Blockchain is Already Busily Improving Retail Analytics for The Little Guys
Currying favor from customers in the 21st century requires a multifaceted approach, and depends on optimizing every link of the retail supply chain to ensure that the experience is unparalleled. As such, the field of analytics is central to retailer efforts to garner a better understanding of their clientele and facilitate improved interactions. However, access to these granular insights about customer trends and preferences is mostly limited to large companies and industry gatekeepers. Even when smaller shops work to promote themselves by using 21st century commerce tools, this asymmetry grows even greater. While LivingSocial and Shopee are attempting to level the playing field by helping bring customers through the door, they oftentimes put their merchant customers at a disadvantage by restricting the flow of valuable data.
With companies seeking to look beyond the short-term boost that discounting and promotional activities provide, blockchain is stepping out the shadows to deliver the best possible solution for the entire retail industry. By building upon its attributes of decentralization, democratization, and disintermediation, blockchain could not only shift the balance of power away from the central data purveyors, but also engender a more level playing field.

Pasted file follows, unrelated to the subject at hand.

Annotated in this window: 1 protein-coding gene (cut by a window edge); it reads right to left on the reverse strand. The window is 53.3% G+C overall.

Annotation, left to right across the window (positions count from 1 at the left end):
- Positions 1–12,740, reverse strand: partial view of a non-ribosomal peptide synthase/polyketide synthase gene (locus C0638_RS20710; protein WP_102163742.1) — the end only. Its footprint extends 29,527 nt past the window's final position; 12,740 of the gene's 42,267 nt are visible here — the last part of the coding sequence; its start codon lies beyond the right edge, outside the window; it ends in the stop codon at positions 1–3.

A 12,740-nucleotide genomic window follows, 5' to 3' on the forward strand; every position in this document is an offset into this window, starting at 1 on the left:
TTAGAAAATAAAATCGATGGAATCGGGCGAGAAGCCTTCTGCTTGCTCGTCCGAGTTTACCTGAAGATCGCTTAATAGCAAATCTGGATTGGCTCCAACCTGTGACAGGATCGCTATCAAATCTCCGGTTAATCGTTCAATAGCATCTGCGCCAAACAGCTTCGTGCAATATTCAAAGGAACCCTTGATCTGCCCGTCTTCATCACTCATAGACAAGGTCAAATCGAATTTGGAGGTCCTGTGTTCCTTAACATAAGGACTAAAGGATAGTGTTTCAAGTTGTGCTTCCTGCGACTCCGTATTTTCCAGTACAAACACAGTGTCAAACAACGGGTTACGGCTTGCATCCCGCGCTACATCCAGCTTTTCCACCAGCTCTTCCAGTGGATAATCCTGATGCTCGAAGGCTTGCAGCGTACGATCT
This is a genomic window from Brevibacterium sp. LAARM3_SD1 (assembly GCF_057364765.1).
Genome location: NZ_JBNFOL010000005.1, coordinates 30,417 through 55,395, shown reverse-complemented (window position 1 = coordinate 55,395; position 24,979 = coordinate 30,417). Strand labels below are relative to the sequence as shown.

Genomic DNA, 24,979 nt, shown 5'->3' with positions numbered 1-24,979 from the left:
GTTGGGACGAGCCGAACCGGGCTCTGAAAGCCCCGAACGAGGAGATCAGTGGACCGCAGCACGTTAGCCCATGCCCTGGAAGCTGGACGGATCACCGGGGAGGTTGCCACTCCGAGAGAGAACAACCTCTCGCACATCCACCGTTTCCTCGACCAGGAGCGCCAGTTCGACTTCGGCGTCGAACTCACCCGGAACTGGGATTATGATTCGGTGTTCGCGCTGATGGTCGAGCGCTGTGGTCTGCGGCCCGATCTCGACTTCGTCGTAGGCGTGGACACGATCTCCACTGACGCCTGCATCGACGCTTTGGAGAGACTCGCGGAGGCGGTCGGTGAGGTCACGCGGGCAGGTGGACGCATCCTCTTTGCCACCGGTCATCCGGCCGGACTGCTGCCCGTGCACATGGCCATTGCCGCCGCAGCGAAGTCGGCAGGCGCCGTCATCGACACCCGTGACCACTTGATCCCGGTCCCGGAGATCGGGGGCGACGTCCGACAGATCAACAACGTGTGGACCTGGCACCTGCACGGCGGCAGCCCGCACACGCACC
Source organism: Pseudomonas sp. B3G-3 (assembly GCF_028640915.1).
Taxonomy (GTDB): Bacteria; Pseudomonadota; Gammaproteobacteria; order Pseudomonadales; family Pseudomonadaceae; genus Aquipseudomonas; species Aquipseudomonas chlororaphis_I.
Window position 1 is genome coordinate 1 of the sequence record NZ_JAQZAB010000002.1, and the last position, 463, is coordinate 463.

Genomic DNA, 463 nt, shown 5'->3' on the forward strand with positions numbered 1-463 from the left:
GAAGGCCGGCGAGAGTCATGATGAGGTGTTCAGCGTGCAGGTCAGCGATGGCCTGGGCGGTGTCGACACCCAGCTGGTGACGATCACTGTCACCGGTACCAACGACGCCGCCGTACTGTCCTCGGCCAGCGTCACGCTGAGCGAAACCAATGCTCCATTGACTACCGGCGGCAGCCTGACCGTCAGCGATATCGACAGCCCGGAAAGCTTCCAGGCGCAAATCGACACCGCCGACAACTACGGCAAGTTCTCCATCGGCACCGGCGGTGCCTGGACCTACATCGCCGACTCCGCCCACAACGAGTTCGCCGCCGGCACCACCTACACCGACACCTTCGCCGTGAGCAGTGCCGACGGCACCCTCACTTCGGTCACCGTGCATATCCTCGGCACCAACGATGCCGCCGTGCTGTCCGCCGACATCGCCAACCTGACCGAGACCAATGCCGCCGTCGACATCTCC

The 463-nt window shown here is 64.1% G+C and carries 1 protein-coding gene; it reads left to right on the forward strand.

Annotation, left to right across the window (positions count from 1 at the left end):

Data’s Role in Refining Retail
The growing dependency on data is especially evident in the retail sector, which must routinely adjust and adapt to changing consumer preferences. With the need to constantly review figures related to inventories, purchases, loyalty, and other trends, data is playing an increasingly outsized role in the retail decision-making process. Predictive analytics available from business intelligence tools are especially popular, specifically when it comes to identifying sources of future demand for items during the holiday season. Analytics can also improve supply chain efficacy and efforts to ensure that products meet strict quality control standards. DAG technologies like IOTA’s can aid these efforts, building connections between interspersed IoT devices to collect and aggregate data which can eventually go towards streamlining the value chain while identifying areas for improvement to alleviate potential bottlenecks.